How will identity technology emerge from the pandemic?
28 April, 2020
category: Biometrics, Digital ID
The coronavirus pandemic is already having a serious impact on identity technology and could bring about more changes when it comes to online, mobile and biometric forms of authentication and security.
Those potential changes have only begun to emerge, but one thing is for sure: The virus and the problems it has caused at all levels of society has delayed the final implementation of Real ID. The U.S. Department of Homeland Security recently set a new deadline of Oct. 1, 2021 for enforcement of Real ID — a year later than was the plan before the pandemic.
The U.S. Department of Homeland Security recently set a new deadline of Oct. 1, 2021 for enforcement of Real ID
The department said that federal, state and local officials are too busy with pandemic response efforts to deal with the final stages of Real ID deployment. For instance, the closing of many state drivers licenses offices as the virus continues to spread would have caused significant delays in issuing Real IDs to people still without them. A few drivers licenses offices are operating on an appointment-only basis, but the closures stand as among the main hurdles facing Real ID implementation in the coming months.
Identity technology and the post-pandemic future
Other impacts that the pandemic is having on digital ID is less clear. That said — and without making light of the losses of life and income from the virus, of course — digital ID, broadly speaking, could emerge from the pandemic with brighter prospects.
For starters, the need for social distancing have led to spikes in demand for “several online identity verification startups,” according to TechCrunch. Such demand reportedly is being fueled in large part by the “growth in telemedicine where remotely verifying a patient’s identity is a core requirement given the sensitivity of the data involved.”
Habits formed during the pandemic — that is, changes in consumer behavior forced upon them by circumstances — could prove difficult to break in many cases. That could mean more consumers are more familiar with digital ID processes than was the case just a few months ago, and will be more willing to stick with what worked best.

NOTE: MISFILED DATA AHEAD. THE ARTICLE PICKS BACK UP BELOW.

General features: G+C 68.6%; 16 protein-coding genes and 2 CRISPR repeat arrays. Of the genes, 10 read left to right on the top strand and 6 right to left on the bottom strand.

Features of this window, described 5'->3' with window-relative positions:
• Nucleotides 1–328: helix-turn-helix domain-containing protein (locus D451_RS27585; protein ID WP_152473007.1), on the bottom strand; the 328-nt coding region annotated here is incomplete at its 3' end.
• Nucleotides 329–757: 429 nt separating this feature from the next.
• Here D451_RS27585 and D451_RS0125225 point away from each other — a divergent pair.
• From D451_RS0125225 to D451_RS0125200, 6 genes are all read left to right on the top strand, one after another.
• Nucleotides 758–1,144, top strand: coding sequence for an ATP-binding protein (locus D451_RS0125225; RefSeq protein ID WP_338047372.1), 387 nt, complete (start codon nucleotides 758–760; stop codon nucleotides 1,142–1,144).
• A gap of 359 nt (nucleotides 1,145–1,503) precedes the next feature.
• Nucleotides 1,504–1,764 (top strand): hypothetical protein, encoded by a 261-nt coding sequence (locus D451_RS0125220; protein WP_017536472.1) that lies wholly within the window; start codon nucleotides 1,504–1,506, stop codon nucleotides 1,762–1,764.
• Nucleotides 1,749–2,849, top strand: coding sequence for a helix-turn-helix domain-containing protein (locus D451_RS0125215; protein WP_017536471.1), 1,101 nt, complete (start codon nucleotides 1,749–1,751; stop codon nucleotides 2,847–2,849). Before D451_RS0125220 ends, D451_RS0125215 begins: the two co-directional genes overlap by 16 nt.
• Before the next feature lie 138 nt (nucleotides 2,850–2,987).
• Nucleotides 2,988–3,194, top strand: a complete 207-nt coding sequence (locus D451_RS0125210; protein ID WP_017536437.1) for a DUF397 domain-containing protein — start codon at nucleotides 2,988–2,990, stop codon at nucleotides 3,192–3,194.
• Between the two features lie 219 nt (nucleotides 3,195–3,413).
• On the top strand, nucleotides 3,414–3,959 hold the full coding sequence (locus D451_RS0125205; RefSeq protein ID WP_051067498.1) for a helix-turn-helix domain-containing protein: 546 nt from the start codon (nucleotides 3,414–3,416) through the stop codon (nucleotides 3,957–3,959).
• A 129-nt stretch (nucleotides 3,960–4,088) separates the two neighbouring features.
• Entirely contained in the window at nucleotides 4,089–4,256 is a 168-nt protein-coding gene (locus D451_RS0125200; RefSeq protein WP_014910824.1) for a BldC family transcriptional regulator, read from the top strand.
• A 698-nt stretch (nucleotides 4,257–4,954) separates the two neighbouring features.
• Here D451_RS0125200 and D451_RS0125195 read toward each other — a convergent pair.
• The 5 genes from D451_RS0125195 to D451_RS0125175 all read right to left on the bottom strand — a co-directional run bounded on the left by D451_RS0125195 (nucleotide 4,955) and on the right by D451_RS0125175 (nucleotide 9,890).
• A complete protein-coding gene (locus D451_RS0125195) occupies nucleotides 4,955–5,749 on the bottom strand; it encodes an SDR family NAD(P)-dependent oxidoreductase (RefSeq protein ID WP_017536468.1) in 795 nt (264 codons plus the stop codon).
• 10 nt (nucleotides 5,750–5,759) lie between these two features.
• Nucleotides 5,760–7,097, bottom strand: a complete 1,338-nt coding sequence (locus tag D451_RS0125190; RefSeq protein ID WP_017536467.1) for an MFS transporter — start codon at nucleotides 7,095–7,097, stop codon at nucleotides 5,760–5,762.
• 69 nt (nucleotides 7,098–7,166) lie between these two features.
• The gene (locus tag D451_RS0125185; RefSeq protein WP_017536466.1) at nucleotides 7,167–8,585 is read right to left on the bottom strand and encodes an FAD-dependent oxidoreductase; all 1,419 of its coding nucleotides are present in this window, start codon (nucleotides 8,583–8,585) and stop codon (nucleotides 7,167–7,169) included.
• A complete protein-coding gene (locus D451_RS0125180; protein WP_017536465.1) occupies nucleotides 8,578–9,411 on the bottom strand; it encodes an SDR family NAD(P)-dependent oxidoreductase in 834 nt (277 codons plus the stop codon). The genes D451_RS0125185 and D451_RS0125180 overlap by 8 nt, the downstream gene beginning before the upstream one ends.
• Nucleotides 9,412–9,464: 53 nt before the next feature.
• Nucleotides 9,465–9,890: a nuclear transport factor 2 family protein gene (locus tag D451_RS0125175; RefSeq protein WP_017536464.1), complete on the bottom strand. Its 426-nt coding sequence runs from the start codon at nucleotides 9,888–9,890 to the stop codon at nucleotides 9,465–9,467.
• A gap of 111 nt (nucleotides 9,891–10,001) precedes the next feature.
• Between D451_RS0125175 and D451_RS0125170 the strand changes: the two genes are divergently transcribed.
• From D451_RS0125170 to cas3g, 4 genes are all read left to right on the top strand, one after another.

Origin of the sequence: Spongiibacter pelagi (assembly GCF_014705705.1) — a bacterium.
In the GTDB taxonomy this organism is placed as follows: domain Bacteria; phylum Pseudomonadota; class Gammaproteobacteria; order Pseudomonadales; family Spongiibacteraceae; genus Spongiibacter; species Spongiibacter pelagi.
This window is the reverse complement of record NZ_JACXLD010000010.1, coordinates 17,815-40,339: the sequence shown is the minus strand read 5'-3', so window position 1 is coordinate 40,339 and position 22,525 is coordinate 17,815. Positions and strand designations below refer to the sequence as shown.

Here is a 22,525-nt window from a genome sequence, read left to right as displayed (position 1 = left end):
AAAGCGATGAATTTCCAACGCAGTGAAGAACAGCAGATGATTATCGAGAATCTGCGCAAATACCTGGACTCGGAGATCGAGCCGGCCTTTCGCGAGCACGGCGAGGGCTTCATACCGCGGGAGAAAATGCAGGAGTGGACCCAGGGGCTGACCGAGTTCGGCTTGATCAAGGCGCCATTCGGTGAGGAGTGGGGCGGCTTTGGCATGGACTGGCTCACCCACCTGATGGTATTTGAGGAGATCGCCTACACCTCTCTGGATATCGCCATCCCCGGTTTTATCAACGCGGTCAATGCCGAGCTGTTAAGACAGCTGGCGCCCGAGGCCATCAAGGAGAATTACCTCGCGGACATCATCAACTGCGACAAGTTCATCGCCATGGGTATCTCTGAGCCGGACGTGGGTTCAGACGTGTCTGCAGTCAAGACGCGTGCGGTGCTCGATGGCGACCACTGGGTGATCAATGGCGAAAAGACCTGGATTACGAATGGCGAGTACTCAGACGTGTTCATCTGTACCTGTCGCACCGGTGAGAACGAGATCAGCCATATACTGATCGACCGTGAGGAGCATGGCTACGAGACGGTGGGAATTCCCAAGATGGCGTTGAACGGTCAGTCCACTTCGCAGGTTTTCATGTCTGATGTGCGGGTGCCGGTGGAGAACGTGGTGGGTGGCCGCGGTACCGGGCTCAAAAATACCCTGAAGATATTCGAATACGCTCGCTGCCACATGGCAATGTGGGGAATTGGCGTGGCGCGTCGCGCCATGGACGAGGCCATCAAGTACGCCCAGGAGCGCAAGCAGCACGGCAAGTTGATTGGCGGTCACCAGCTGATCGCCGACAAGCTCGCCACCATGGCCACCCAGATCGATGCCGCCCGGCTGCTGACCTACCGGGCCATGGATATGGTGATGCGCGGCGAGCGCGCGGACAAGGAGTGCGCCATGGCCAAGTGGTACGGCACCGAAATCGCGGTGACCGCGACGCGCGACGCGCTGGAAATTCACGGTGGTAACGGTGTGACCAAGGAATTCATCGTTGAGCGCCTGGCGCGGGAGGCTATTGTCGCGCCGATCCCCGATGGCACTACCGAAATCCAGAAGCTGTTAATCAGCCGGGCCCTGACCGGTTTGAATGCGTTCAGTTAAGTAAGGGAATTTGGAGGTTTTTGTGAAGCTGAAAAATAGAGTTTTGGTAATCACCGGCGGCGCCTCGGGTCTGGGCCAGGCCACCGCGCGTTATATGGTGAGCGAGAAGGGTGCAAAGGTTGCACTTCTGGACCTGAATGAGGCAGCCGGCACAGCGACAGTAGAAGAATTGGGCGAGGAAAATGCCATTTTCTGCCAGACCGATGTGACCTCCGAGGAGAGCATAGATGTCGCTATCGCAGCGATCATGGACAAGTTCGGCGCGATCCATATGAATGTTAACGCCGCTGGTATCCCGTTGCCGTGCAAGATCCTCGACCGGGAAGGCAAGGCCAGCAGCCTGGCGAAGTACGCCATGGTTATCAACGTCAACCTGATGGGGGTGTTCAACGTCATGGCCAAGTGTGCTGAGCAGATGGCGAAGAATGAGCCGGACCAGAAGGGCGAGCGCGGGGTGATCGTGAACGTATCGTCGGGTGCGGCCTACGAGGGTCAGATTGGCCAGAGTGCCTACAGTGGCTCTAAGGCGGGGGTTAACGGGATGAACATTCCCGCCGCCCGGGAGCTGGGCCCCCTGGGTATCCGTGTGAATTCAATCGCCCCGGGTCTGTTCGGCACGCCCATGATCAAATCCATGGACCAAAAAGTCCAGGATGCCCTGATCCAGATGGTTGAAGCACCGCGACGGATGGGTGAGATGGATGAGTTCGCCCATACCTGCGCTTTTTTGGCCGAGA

More specifically, biometric authentication and ID methods that don’t involve fingerprints could come out of this pandemic in a stronger position. Such methods were already on the upswing in terms of research and deployments. But now, with physical contact of all forms being discouraged — that includes fingertips on digital equipment — interest in biometric authentication methods involving facial recognition or contactless scans reportedly have attracted more interest. Combine that with the immediate need to track patients and there could be a heightened level of activity around those forms of digital ID and biometrics.
Here is just one of many examples in the press highlighting this trend: “firms such as iRespond and Simprints — a UK-based nonprofit that develops biometric IDs for health and humanitarian use — are adapting their technology for the next steps,” reads a recent report from The Jerusalem Post. “Many biometric systems are also based on fingerprints, which can be a transmission risk for the coronavirus, so Simprints is developing a ‘touchless’ technology that scans the face or the palm.”
Digital ID and associated services are also contributing to the immediate fight against Covid-19 transmission. A good example came recently from Taiwan, where, according to ABC News, “low-risk passengers could scan a QR code prior to departure or arrival to complete a health declaration form allowing expedited immigration clearance.”
This pandemic, like all before it, will certainly have major and lasting impacts in a variety of areas. For now, it seems that digital ID is helping authorities manage the situation as more officials, citizens and consumers come to expect more from these authentication methods.